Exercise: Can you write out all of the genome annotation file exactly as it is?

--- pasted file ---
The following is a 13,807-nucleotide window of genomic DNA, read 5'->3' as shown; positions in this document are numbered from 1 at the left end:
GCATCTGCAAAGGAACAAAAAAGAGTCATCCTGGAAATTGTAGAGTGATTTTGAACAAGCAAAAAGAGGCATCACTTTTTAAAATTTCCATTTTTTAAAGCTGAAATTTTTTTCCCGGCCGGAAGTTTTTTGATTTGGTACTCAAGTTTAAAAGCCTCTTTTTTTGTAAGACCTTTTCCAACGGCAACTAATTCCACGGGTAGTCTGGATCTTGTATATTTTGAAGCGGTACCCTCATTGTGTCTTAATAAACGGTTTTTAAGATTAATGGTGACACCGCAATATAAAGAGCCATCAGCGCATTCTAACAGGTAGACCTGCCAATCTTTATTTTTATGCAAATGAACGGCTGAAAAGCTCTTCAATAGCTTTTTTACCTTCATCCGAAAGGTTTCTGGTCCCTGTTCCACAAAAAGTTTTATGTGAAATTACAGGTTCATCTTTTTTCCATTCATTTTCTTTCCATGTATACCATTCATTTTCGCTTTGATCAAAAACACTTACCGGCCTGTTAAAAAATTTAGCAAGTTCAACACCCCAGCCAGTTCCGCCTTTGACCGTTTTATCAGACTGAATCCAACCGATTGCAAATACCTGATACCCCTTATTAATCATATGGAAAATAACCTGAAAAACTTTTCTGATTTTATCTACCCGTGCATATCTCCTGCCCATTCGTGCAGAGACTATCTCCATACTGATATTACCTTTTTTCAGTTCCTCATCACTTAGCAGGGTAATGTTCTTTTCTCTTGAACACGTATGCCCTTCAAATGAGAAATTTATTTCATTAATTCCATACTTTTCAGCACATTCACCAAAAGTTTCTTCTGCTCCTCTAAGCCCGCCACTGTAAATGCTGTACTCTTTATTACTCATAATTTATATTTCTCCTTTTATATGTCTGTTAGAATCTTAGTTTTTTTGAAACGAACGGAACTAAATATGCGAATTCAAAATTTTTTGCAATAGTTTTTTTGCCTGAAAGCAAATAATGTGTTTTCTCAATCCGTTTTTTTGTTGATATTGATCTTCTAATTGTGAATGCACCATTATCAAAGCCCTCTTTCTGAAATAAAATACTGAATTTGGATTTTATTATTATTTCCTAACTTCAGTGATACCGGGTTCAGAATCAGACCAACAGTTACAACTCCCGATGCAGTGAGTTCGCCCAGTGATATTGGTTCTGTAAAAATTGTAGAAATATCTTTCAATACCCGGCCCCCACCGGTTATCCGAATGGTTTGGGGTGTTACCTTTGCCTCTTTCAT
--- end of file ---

The following is a 13,807-nucleotide window of genomic DNA, read 5'->3' as shown; positions in this document are numbered from 1 at the left end:
GCATCTGCAAAGGAACAAAAAAGAGTCATCCTGGAAATTGTAGAGTGATTTTGAACAAGCAAAAAGAGGCATCACTTTTTAAAATTTCCATTTTTTAAAGCTGAAATTTTTTTCCCGGCCGGAAGTTTTTTGATTTGGTACTCAAGTTTAAAAGCCTCTTTTTTTGTAAGACCTTTTCCAACGGCAACTAATTCCACGGGTAGTCTGGATCTTGTATATTTTGAAGCGGTACCCTCATTGTGTCTTAATAAACGGTTTTTAAGATTAATGGTGACACCGCAATATAAAGAGCCATCAGCGCATTCTAACAGGTAGACCTGCCAATCTTTATTTTTATGCAAATGAACGGCTGAAAAGCTCTTCAATAGCTTTTTTACCTTCATCCGAAAGGTTTCTGGTCCCTGTTCCACAAAAAGTTTTATGTGAAATTACAGGTTCATCTTTTTTCCATTCATTTTCTTTCCATGTATACCATTCATTTTCGCTTTGATCAAAAACACTTACCGGCCTGTTAAAAAATTTAGCAAGTTCAACACCCCAGCCAGTTCCGCCTTTGACCGTTTTATCAGACTGAATCCAACCGATTGCAAATACCTGATACCCCTTATTAATCATATGGAAAATAACCTGAAAAACTTTTCTGATTTTATCTACCCGTGCATATCTCCTGCCCATTCGTGCAGAGACTATCTCCATACTGATATTACCTTTTTTCAGTTCCTCATCACTTAGCAGGGTAATGTTCTTTTCTCTTGAACACGTATGCCCTTCAAATGAGAAATTTATTTCATTAATTCCATACTTTTCAGCACATTCACCAAAAGTTTCTTCTGCTCCTCTAAGCCCGCCACTGTAAATGCTGTACTCTTTATTACTCATAATTTATATTTCTCCTTTTATATGTCTGTTAGAATCTTAGTTTTTTTGAAACGAACGGAACTAAATATGCGAATTCAAAATTTTTTGCAATAGTTTTTTTGCCTGAAAGCAAATAATGTGTTTTCTCAATCCGTTTTTTTGTTGATATTGATCTTCTAATTGTGAATGCACCATTATCAAAGCCCTCTTTCTGAAATAAAATACTGAATTTGGATTTTATTATTATTTCCTAACTTCAGTGATACCGGGTTCAGAATCAGACCAACAGTTACAACTCCCGATGCAGTGAGTTCGCCCAGTGATATTGGTTCTGTAAAAATTGTAGAAATATCTTTCAATACCCGGCCCCCACCGGTTATCCGAATGGTTTGGGGTGTTACCTTTGCCTCTTTCAT